CAMERA-- I use a Nikon D40, but if I were starting over, I might buy a Canon or invest in an even nicer Nikon just so I would have more lens options. I didn't realize that all the magic is in the lens.
LENSES-- I have an average 18-55 mm lens that I really almost NEVER use, a 55-200 mm zoom that I rarely use, and my prime, 30mm f/1.4 that I almost always use. (It's a Sigma lens because Nikon doesn't make one that will Auto Focus with the D40, which is really sad because the one they make that's f/1.8 is like $100 and the Sigma is like $400. I know. You'll want to throw up even worse when you realize just how bad you want it.)
THE PRIME LENS-- Allie sold me on that just a few months after I had my camera and felt frustrated that my pictures were not coming out like magic yet. I knew there was a lot to learn and "talent" to acquire or whatever, but I was grateful when she said a lot of the "bright" and "sharp" magic comes from the lens. The "prime" or "portrait" or "fixed focal length" lens. Those are all the names I've heard it called. The magic is the f-stop, which describes the aperture. The lower the f-stop, the wider the aperture. The wider the aperture, the more light is let into your photo (without giving you that ridiculously slow shutter speed that turns the whole picture to blur) the more light in you photo means the brighter and sharper your pictures. It also means you can capture photos (without your ugly flash) in lower light situations, inside, or later in the day etc..... gives you more options. Also, (and I hope I describe this correctly) when you have the f-stop turned all the way down to 1.4 (or as low as yours goes) has a shorter "depth of field" which means the area it focuses on is smaller. WHICH means, yes you want to make certain you are focusing on the right thing, (usually the eyes, toes or lollipop or whatever other thing you want to accentuate) because the rest will most likely be less in focus, the background, totally out of focus. Which we all love. Allie called that bokeh... sounds like it should be a marshan word in Backyardigans now that I'm writing it doesn't it Allie? ... never mind, that's Boinga.
P.S. ABOUT THE PRIME LENS-- I forget that when I first got it, it was such an adjustment because it DOESN'T zoom. That's the whole "fixed focal length" thing. That's why mine is a 30mm. And not like a 30-85mm... or any other range. That's WHY it can do what it does. Allie said... that someone else said.... that's why it's so good at what it does, isn't trying to do too much at once. Because of that, that number is important. Because if you want to be closer or farther, you can't just twist the lens, you twist your bottom... closer or farther. I think I would prefer a 50mm so my pictures could be closer (The minimum focusing distance makes it so it won't focus if you get too close so I can't do those baby lip shots or anything), but this is the only prime lens that I found that will auto focus with my camera. The D40 apparently doesn't have the AF in the body, it needs to have it in the lens... blah blah blah.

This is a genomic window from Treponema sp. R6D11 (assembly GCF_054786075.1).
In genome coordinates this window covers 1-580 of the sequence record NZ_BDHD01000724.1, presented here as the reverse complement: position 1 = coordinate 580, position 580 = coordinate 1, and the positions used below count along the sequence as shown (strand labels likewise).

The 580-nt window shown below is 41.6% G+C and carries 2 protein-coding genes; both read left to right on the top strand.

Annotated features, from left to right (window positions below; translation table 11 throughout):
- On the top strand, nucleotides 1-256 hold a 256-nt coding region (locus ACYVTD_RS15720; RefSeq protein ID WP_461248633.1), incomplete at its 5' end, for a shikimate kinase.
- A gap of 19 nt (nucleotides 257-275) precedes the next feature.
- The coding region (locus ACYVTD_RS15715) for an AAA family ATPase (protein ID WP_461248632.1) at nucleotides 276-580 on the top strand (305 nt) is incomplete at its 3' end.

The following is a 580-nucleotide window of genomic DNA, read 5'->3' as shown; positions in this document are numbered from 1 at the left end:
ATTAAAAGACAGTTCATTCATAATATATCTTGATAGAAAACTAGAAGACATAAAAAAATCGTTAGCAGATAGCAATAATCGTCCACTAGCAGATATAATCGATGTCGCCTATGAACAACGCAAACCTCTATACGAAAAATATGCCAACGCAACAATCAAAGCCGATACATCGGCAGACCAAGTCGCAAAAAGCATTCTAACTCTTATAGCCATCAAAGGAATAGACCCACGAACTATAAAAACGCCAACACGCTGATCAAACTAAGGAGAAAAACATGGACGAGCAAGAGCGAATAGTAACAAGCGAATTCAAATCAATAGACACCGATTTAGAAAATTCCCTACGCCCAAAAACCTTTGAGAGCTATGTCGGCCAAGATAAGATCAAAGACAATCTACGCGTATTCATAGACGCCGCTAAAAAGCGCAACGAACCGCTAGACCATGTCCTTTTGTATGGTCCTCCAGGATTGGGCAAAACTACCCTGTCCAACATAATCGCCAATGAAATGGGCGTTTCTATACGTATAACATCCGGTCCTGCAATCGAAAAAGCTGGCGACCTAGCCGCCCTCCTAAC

MODE-- Because it's all about that low f-stop, I shoot in Aperture mode (turn the little dial to the A) and usually keep it turned all the way down if I'm shooting just ONE set of eyes. If there are more in the picture (this took me a while to really remember to do) then I turn it up so there won't be a bunch of blurry faces.
OTHER SETTINGS-- hmmm... the only things I really change often are my aperture: (if you're in A mode you can just turn it up and down using that little dial where you're right thumb is (it's like that dial you had to advance between pictures on disposable cameras), and ISO. If there's plenty of light I keep it at 200 or 400. If there's less, 800 and sometimes 1600. 1600 is also good if your kids aren't sitting still enough. It takes it faster. But the higher your ISO the grainier your picture. 400 is probably average for me. But I would way rather turn it all the way to 1600 and get a little "noise" on my picture, then turn on that ugly flash. Because honestly... one of the first tip-posts I read on Allie's blog said:
#1 TURN YOUR FLASH OFF
-- and I'm embarrassed to say that I really don't think I'd realized the flash was a no no. I mean it has it's place, and those fancy flashes that bounce the light around so they don't flash right on people's faces are much better, but if you don't NEED it, the natural light sure creates a prettier picture. Here's a quick reminder of the difference. Notice the depth of field... the curtain all in focus in the first, (the ugly shadow behind the chair) and the blurred background in the second? And a view of what I'm looking at right this very minute in case you were curious.
Where was I? I think maybe that's it for now. Hopefully I've stopped before I've given any really POOR advice.
Oh wait! Editing! I do do some post-processing.... Picasa which is free and SO easy to use (you can just download it online) and a few things I learned from Allie in Photoshop.... I think that's for another day though... naptime is coming to a close far too soon...